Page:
Anthony Marshall, Alex Young

Weekend Preview: No. 21 UNLV on upset alert?

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Who’s Getting Upset?: No. 21 UNLV

The Rebels are not playing anywhere near their best basketball right now. They are still without Khem Birch, who still isn’t eligible after transferring in from Pitt, and they made the trip up to Portland on Tuesday without Mike Moser, who is dealing with a hip injury. But even if you threw those two guys into the mix, I’m not convinced that it would make that much of a difference for the Rebels right now; the issue isn’t who is in their front court, it’s who is playing in the back court.

I love Anthony Marshall’s game. I don’t love Anthony Marshall’s game at the point guard spot. Bryce Dejean-Jones and Katin Reinhardt love to shoot, and they aren’t necessarily great shooters, at least not right now. For a team that will have one of, if not the best front line in the country once they have all their pieces available, having a back court that struggles to get those guys the ball is a major problem.

Cal isn’t exactly a Pac-12 contender, but they are a potential tournament team with a similar roster makeup to the Oregon team that beat UNLV earlier this season. The Bears have a talented and potent perimeter attack in Justin Cobbs, Allen Crabbe and Brandon Smith. They don’t have great big men, but they have a couple of serviceable bodies up front. Marshall and Justin Hawkins are just about as good as it gets defensively, but Crabbe and Cobbs have had defenses keying in on them all season long. They’re still averaging 41.1 points combined.

Who else is on Upset Alert?

  • Fri. 7:00 pm: Harvard at UConn (ESPN3): The Crimson have had a bit of an up-and-down start to the season, but they have proven, with wins at BC and UMass, that they aren’t afraid of a road game against a bigger opponent. Point guard Siyani Chambers has proven to be more than capable at running the point in Brandyn Curry’s absence, and with a couple of big, athletic guys on the front line, expect Harvard to put up a fight against the Huskies. Remember, Harvard beat UConn last season.
  • Sat. 12:00 pm: Long Beach State at No. 7 Ohio State (Big Ten): The bad part about this matchup is that it’s happening before the 49ers have a chance to get the rest of their transfers eligible. With everyone in the mix, the 49ers would have enough talent to throw a scare into OSU. As it is, they are entering this game just two days removed from a 31 point beatdown at Syracuse. That said, James Ennis is a pro and Michael Caffey is one of the more talented point guards on the west coast.
  • Sat. 4:00 pm: Colorado State at Illinois-Chicago: Just how good is Illinois-Chicago? Are they truly a competitor for the Horizon League title? Hopefully we can get the answer on Saturday, as UIC hosts a very good Colorado State team. The Flames are 7-1 on the season with wins over Iona and at Northwestern and their only loss coming against New Mexico. Hopefully we’ll get a better feel for this group after they host the Rams.
  • Sat. 5:00 pm: Ole Miss at Middle Tennessee (ESPN3): The Rebels have been one of the more pleasant surprises in the SEC this year, as they’ve steamrolled the six opponents they’ve played this season. The problem, however, is that Rutgers is the only one of those opponents worth talking about, and Rutgers is Rutgers. MTSU, on the other hand, is one of the best teams in the Sun Belt and fresh off of a season where they came a couple of late season losses away from being an at-large team.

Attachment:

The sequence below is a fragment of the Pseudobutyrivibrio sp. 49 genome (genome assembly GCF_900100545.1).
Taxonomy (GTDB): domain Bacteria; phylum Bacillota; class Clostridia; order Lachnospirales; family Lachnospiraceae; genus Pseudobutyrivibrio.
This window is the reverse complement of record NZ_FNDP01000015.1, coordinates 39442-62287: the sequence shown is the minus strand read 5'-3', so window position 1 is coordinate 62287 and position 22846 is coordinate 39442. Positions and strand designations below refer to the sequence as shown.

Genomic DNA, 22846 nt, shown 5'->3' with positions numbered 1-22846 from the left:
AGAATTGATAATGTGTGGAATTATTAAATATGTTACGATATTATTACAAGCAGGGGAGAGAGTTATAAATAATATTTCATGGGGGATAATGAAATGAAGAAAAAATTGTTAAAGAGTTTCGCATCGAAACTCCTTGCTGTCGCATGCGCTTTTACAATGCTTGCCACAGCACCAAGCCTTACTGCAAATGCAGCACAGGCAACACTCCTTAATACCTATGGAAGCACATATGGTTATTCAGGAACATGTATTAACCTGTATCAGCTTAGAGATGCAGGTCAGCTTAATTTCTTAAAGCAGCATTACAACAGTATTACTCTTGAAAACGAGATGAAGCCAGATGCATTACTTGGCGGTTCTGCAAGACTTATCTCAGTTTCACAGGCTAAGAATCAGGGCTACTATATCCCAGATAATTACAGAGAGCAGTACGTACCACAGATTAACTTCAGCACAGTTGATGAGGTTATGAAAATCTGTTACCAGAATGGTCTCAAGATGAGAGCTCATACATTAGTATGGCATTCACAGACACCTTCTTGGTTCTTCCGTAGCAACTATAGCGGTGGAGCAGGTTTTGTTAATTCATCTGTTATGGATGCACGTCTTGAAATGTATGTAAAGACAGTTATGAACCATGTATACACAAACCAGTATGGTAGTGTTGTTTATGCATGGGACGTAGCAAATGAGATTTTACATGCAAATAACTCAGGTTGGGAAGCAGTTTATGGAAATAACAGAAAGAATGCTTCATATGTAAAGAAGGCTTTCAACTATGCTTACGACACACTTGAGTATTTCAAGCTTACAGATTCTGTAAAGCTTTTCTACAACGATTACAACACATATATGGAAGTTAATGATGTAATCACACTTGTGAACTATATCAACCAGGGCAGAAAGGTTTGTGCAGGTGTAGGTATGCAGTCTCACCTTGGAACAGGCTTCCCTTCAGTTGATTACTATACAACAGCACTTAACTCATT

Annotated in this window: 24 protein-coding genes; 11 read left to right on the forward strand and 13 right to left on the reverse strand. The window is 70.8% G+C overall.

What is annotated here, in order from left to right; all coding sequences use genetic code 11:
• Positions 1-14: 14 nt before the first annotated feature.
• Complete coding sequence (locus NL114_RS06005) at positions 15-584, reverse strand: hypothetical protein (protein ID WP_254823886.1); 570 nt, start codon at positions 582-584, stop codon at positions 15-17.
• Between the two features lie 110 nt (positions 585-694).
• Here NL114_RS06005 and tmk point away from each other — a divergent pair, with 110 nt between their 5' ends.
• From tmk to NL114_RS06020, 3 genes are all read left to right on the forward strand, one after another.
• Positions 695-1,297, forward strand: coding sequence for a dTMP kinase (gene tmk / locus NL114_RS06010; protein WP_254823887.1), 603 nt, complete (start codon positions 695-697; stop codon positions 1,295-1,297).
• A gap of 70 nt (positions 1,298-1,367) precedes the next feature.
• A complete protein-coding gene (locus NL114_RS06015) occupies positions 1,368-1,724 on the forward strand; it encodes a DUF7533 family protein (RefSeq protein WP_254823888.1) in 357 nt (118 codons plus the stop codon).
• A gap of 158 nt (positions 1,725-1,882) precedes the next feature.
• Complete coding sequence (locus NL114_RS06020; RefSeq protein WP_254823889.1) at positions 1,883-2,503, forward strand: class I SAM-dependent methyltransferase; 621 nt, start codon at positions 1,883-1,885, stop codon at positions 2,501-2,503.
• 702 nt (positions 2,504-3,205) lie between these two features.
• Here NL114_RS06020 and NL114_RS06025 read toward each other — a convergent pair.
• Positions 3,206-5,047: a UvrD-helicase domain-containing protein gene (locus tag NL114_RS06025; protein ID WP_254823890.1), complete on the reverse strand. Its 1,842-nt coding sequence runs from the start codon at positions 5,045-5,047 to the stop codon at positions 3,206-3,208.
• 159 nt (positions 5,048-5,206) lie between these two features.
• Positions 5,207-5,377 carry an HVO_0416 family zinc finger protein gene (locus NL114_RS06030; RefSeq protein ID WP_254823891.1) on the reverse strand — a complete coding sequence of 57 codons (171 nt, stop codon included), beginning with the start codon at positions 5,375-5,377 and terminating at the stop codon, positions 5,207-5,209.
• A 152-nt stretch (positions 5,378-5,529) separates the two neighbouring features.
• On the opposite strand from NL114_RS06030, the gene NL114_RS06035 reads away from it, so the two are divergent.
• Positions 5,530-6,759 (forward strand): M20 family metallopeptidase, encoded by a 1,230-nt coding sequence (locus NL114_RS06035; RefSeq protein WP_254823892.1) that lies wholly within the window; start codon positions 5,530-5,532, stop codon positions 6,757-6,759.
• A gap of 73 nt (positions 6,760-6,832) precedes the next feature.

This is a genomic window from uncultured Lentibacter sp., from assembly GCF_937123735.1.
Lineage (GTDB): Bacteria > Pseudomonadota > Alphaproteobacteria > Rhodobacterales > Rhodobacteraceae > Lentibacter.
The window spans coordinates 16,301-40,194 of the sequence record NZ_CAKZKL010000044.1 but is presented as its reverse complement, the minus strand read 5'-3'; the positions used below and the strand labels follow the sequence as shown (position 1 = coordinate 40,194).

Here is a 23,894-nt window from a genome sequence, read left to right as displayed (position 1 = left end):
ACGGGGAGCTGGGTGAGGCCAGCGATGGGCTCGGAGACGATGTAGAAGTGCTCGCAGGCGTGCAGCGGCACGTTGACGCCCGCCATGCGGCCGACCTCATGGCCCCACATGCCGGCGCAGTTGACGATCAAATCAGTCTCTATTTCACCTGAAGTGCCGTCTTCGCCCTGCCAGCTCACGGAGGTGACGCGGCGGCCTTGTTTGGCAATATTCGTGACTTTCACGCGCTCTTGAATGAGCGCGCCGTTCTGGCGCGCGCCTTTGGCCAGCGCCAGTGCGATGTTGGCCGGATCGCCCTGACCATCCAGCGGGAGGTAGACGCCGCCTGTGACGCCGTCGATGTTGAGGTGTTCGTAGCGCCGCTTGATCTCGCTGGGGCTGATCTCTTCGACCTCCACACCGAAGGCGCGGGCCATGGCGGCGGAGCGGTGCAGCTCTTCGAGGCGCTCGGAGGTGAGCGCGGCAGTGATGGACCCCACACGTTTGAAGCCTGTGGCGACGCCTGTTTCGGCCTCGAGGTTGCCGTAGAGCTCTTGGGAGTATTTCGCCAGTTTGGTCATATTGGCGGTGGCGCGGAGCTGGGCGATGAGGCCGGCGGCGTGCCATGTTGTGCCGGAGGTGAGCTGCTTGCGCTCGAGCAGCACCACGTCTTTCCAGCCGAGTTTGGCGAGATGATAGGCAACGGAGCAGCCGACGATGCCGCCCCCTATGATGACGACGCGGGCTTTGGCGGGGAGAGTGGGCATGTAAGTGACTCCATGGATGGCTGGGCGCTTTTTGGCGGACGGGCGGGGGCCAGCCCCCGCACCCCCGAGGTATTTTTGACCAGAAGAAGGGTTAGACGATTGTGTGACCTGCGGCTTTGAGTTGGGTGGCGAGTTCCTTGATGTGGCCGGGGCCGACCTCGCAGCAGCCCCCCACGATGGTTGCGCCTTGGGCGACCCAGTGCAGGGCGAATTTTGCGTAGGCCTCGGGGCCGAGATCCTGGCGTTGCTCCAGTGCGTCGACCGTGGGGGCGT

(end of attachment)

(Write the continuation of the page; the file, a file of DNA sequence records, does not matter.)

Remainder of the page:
• Sat. 8:00 pm: No. 8 Arizona at Clemson (ESPN2): Does it matter that Arizona’s point guard play is suspect this season? On the one hand, they had 27 turnovers against Southern Miss this week. But on the other hand, does it matter than Mark Lyons as a 0.78:1 assist-to-turnover ratio when he’s sharing the perimeter with playmakers like Kevin Parrom, Nick Johnson and Solomon Hill?

Rob Dauster is the editor of the college basketball website Ballin’ is a Habit. You can find him on twitter @robdauster.

Federico Mussini goes coast-to-coast, beats buzzer with and-1

CINCINNATI, OH - FEBRUARY 03:  Chris Mullin the head coach of the St. John's Red Storm gives instructions to Federico Mussini #4 during the game against the  Xavier Musketeersat Cintas Center on February 3, 2016 in Cincinnati, Ohio.  (Photo by Andy Lyons/Getty Images)
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St. John’s capped the first half with a 6-0 run.

Sophomore guard Federico Mussini went coast-to-coast to beat the buzzer, and draw the foul, as the Johnnies went into the break up 42-33 on city rival Fordham.

The 6-foot-4 guard had gone cold during a five-game stretch, but since Thanksgiving he’s scored in double figures in four consecutive games, including on Thursday night.

Washington State coach begins game on opponent’s bench

Ernie Kent
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In September, during the Coaches vs. Cancer Gala in Spokane, Washington, there was a live auction, which included the chance to be Idaho’s honorary coach for a regular season during the 2016-17 season.

Washington State head coach Ernie Kent’s $2,000 bid more than tripled the next highest bid, according to the Spokesman Review.

On Wednesday night, during Washington State’s game against the Vandals, Kent sat next to his counterpart on the Idaho bench.

Kent returned to his side of the court following the game’s first possession.

Behind 16 points from Ike Iiroegbu, the Cougars defeated the Vandals, 61-48.

 

Given Washington’s struggles, just how hot is Lorenzo Romar’s seat?

Lorenzo Romar
AP Photo/Stephen Brashear
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We tried to warn you what was coming on Wednesday night.

We tried to tell you just how bad things were for Washington right now, that, according to a coach that had faced the Huskies this season, “they were so ******* bad defensively” that “they looked like they hadn’t been coached.”

That’s not a good look for anyone, let alone a head coach that has missed the NCAA tournament the last five seasons despite having five first round picks come through his program during that time.